Alignment to College and Career Ready Standards: Overall Summary

The instructional materials for Primary Mathematics Common Core Edition Grade 2 do not meet expectations for alignment to the CCSSM. In Gateway 1, the instructional materials do not meet the expectations for focus as they assess above-grade-level standards and devote less than 65% of instructional time to the major work of the grade. For coherence, the instructional materials are partially coherent and consistent with the Standards. The instructional materials have an amount of content designated for one grade level that is viable for one school year, but the materials partially meet expectations for the remainder of the indicators within coherence. Since the materials do not meet the expectations for focus and coherence in Gateway 1, they were not reviewed for rigor and the mathematical practices in Gateway 2 or usability in Gateway 3.

See Rating Scale
Understanding Gateways

Alignment

|

Does Not Meet Expectations

Gateway 1:

Focus & Coherence

0
7
12
14
5
12-14
Meets Expectations
8-11
Partially Meets Expectations
0-7
Does Not Meet Expectations

Gateway 2:

Rigor & Mathematical Practices

0
10
16
18
0
16-18
Meets Expectations
11-15
Partially Meets Expectations
0-10
Does Not Meet Expectations

Usability

|

Not Rated

Not Rated

Gateway 3:

Usability

0
22
31
38
0
31-38
Meets Expectations
23-30
Partially Meets Expectations
0-22
Does Not Meet Expectations

Gateway One

Focus & Coherence

Does Not Meet Expectations

+
-
Gateway One Details

The instructional materials for Primary Mathematics Common Core Edition Grade 2 do not meet expectations for focus and coherence in Gateway 1. For focus, the instructional materials do not meet the expectations for assessing grade-level standards, and the amount of time devoted to the major work of the grade is less than 65 percent. For coherence, the instructional materials are partially coherent and consistent with the Standards. The instructional materials have an amount of content designated for one grade level that is viable for one school year, but the materials partially meet expectations for the remainder of the indicators within coherence.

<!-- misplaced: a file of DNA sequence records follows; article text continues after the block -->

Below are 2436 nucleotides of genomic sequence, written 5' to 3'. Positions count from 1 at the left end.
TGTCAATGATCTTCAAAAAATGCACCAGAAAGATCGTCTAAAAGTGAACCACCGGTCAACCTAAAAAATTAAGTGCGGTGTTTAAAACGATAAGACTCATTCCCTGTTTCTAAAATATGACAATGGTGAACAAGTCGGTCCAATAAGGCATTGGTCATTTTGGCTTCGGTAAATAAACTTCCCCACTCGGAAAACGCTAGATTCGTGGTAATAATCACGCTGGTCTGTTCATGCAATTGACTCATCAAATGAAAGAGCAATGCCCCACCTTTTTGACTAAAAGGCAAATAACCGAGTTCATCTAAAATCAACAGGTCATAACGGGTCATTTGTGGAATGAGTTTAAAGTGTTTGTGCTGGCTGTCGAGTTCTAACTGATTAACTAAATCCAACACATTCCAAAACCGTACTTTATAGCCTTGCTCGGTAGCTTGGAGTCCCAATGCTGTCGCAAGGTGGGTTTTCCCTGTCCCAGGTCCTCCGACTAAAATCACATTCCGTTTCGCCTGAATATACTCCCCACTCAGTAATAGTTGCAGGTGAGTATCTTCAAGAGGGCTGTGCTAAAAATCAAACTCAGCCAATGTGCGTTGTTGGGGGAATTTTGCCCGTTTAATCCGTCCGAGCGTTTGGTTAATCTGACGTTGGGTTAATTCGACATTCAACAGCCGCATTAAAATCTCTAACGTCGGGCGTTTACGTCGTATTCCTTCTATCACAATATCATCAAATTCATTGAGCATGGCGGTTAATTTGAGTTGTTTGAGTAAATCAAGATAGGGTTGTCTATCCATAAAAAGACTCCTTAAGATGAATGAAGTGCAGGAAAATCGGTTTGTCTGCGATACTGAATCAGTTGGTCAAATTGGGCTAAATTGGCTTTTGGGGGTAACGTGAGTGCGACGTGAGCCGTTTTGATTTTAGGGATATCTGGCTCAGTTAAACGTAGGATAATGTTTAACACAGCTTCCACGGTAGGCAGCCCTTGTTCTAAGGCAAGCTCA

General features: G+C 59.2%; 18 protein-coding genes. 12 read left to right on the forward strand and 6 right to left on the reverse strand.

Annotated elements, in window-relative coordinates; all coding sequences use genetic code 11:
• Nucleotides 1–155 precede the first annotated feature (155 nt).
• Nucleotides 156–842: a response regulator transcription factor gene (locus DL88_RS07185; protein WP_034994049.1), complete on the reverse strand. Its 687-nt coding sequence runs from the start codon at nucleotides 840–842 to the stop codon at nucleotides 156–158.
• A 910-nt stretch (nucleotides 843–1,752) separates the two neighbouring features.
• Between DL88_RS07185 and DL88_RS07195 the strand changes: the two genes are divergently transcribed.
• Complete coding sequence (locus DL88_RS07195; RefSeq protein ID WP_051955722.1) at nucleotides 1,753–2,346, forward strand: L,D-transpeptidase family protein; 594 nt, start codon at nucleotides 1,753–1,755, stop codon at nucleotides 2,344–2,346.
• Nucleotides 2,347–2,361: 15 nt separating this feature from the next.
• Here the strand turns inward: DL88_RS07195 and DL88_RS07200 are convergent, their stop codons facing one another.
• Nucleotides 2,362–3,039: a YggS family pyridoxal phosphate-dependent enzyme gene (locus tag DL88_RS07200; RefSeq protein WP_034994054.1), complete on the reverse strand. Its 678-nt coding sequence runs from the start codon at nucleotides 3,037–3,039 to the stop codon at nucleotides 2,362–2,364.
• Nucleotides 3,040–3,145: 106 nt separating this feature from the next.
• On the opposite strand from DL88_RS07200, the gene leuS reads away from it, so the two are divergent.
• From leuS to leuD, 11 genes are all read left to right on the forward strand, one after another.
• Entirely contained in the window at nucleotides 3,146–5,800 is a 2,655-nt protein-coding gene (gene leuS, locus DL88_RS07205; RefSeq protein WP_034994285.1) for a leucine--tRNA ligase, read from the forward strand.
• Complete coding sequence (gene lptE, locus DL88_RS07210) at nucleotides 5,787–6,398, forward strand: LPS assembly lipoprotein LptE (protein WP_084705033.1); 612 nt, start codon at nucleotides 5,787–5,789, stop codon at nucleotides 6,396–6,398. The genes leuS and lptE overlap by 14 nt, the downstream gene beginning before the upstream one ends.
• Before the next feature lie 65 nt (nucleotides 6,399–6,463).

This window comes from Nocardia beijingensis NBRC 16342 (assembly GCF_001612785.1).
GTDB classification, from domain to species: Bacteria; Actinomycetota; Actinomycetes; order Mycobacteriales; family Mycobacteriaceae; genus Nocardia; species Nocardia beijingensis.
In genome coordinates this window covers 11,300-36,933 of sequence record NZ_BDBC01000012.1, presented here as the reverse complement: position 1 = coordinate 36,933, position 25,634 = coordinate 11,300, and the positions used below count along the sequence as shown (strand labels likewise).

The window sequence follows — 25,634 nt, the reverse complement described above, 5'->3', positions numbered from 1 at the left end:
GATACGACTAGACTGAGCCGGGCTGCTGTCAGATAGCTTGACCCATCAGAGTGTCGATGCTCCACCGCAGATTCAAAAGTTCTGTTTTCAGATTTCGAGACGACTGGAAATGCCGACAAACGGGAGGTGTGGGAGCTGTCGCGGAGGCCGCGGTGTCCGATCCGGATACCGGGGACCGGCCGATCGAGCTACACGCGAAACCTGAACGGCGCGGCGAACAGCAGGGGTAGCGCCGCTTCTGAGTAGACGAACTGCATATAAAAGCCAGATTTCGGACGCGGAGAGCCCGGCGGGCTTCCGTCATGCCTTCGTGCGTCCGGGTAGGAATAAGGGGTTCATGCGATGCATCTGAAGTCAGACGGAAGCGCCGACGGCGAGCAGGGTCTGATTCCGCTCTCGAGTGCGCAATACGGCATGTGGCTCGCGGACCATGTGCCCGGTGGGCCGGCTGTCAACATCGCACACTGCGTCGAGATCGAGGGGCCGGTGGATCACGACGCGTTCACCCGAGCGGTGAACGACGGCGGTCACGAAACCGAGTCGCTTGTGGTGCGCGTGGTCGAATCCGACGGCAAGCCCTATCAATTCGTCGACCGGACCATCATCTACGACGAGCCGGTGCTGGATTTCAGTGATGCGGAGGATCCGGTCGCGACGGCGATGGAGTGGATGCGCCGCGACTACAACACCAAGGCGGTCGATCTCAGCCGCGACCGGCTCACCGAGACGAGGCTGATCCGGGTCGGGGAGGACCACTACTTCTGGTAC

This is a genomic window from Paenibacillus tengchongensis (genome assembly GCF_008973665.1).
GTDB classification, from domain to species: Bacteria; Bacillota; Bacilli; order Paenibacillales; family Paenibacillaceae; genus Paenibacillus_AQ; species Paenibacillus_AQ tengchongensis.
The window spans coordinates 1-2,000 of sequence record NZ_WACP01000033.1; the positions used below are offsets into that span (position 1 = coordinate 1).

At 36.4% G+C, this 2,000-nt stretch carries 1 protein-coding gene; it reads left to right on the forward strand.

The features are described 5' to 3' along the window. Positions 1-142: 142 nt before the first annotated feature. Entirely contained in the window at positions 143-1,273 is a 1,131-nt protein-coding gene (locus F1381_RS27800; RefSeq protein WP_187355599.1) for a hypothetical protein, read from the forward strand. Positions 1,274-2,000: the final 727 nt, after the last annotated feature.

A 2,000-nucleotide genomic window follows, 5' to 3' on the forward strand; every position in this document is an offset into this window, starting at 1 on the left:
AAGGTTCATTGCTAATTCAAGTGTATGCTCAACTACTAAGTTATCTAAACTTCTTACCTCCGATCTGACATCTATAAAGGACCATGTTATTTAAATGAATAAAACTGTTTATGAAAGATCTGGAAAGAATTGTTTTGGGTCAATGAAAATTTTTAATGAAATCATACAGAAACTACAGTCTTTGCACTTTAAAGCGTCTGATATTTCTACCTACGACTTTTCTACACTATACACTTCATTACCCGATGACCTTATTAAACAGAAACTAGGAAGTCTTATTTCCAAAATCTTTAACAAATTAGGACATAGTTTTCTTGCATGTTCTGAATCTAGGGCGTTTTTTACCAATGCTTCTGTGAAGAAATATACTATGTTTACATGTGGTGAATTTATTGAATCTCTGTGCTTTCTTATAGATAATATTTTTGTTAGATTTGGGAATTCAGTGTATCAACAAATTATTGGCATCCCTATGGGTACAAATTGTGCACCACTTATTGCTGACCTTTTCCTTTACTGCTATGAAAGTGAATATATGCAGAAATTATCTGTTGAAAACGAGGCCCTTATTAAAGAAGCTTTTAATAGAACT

Criterion 1a

Materials do not assess topics before the grade level in which the topic should be introduced.
0/2
+
-
Criterion Rating Details

The instructional materials reviewed for Primary Mathematics Common Core Edition Grade 2 do not meet expectations for not assessing topics before the grade level in which the topic should be introduced. The instructional materials include assessment items that align to standards above this grade level.

Indicator 1a

The instructional material assesses the grade-level content and, if applicable, content from earlier grades. Content from future grades may be introduced but students should not be held accountable on assessments for future expectations.
0/2
+
-
Indicator Rating Details

The instructional materials for Primary Mathematics Common Core Edition Grade 2 do not meet expectations for assessing grade-level content. There are many assessment items that align to standards above grade level, and the omission of the items and adaptations of the materials would affect the underlying structure of the materials.

According to the publisher, “Each level offers differentiated tests (Tests A & B) to suit individual needs. Tests consist of multiple-choice questions that assess comprehension of key concepts and free response questions that demonstrate problem-solving skills. Three continual assessments cover topics from earlier units, and a year-end assessment covers the entire curriculum.” Per Test Booklet page 3, the focus of Test A is key concepts and problem solving skills. The focus of Test B is the application of analytical skills, thinking skills, and heuristics.